The primary reason for this is straight-forward: as we create project labels or tags declaring that our development has reached specific milestones, it's a good idea to make available to a reviewer the documentation that is associated with that specific version of the deliverable.

For example, if the label implements the requirements as they were agreed in March, the delivery should be assessed against that version of the requirements document, and not the version that was agreed at the end of May and not yet sent to the development team. If the correct version of the requirements document forms part of the label, then there is less difficulty in validating the delivery.

As well as the above, excellent, reason, consider how maintaining your project documents alongside your technical files – in a dedicated revision control system like, for example, subversion, git, TFS (if you insist!) – can help with my guidelines.

  1. By using a revision control system, you can rely on its scheme for incrementing revisions. You don't have to devise one yourself. Also, you could go further and using tagging or labeling to mark files as DRAFT, FOR APPROVAL and COMPLETE.
  2. Many revision control systems have a feature called keyword expansion. This will allow the revision control system to update files with specific information, including the document's revision within the system. If your document has a field that uses the relevant keyword, the revision control system will update it automatically, removing the need for the document's author to do this.

    Now, the document's author or maintainer doesn't have to update the revision number anywhere in the document.

    The only problem with this is that files that use compression as part of its format (e.g. modern Microsoft Word XML files or ODF) aren't accessible to this feature. Nor are encrypted files. It works great, though, with the older Microsoft Word *.doc formats2.

  3. All modern revision control systems are network-capable, and allow files maintained within them to be referred to by a simple URL (TFS excepted; those URLs are a nightmare. Even worse than SharePoint!). If you are liberal with your document-access policies (e.g. everyone has read-only access), then everyone will become used to seeing documents being passed as links that all look the same as links to tags and other resources in the revision control system.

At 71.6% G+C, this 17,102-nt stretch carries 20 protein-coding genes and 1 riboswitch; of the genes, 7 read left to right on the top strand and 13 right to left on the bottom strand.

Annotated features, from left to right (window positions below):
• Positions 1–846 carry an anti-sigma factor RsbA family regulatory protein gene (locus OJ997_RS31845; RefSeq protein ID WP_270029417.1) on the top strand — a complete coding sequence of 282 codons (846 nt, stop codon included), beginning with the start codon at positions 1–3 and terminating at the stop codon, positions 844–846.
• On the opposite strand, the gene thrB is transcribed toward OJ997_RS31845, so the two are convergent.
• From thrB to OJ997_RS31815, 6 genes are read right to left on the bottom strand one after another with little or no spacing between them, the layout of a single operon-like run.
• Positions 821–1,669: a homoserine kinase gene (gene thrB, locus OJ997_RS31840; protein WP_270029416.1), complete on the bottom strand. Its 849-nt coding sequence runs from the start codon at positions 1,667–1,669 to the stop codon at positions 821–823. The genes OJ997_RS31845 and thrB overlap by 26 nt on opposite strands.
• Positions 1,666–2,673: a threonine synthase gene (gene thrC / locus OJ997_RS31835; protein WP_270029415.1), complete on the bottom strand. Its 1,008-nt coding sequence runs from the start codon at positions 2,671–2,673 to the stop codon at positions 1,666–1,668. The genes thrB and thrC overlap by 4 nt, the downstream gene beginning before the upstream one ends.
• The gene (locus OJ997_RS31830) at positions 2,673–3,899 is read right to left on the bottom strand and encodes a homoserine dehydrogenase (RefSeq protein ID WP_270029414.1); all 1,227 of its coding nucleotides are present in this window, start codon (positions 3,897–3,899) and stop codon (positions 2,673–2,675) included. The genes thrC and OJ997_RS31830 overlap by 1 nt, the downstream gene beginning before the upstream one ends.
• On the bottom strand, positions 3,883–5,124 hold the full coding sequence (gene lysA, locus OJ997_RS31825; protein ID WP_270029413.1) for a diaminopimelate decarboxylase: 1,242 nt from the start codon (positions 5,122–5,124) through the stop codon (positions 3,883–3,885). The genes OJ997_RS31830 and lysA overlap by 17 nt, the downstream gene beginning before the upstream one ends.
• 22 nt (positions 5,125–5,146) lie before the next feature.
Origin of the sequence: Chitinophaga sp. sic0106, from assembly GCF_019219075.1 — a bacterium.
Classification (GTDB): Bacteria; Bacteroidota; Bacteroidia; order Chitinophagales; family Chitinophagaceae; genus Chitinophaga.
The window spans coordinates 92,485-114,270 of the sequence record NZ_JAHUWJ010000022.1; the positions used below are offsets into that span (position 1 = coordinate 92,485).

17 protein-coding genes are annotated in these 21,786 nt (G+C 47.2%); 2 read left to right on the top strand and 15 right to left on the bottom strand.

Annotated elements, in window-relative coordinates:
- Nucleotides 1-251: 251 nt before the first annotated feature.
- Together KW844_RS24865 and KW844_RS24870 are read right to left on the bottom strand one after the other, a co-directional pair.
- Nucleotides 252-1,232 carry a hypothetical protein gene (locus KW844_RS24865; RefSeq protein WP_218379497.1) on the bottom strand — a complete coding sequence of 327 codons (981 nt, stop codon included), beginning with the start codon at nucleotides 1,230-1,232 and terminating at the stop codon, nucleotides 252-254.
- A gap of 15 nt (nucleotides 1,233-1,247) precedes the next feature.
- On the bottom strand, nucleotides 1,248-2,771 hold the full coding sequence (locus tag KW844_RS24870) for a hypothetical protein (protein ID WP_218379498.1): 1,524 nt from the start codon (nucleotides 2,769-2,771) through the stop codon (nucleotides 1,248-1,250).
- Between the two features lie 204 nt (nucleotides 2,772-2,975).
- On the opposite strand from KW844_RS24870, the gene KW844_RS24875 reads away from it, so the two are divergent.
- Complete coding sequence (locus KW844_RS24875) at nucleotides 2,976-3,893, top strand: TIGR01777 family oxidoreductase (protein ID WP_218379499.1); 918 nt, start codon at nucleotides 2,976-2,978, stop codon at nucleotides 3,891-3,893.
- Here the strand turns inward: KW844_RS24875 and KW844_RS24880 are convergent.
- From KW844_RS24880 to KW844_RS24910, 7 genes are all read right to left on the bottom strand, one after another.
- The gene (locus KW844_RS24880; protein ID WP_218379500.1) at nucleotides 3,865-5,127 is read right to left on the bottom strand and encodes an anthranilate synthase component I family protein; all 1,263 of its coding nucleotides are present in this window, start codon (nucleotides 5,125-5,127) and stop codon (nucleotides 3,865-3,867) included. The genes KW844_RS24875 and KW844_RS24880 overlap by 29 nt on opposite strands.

4. A revision control system doesn't help with the embedding of documents. However, it will make accessing those documents easier if you use links.
  5. The revision control system will automatically hide older versions of documents. These older versions will always be available, though, through the revision control system's interface.
  6. The value of a revision control system would be lost if you changed the name of a file every time you updated it. In fact, keeping the file's name the same for as long as it's relevant will allow you to derive the full benefits of using a proper revision control system.
  7. The job of a project librarian is made easier as there are fewer locations to keep an eye on. Also, as some tasks can be performed automatically by the revision control system, the librarian's reviews will consequently be shorter.
  8. A revision control system will help greatly in making it easy to do things right and hard to do things wrong, but will give little help in developing a framework that you might want to use for that.

And, that's it.

Thank you for reading. If you think any of my guidelines is flawed, please let me know. My contact details are at the bottom of this page. Also, if you want me to clarify anything, let me know.

At some time in the future, I might address some of the other problems with project files and artefacts, like…

  • Spaces and other special characters in file names.
  • Formatting and how stylesheets help impart the information.
  • Addressing the "I just don't see the value of doing this," and other misconceptions around documentation.
  • Why the name of a file doesn't necessarily indicate what's in the file, and the wider consideration that we shouldn't confuse a document and the computer file that contains that document.



In my head, a file is a container, and the document is the information within it. For this reason, you'll read sillinesses like "a document's file name" in my writings.


I would like to be wrong: if you know of a way that keyword expansion will work in ODF files, especially, please let me know. My contact details are at the end of this page.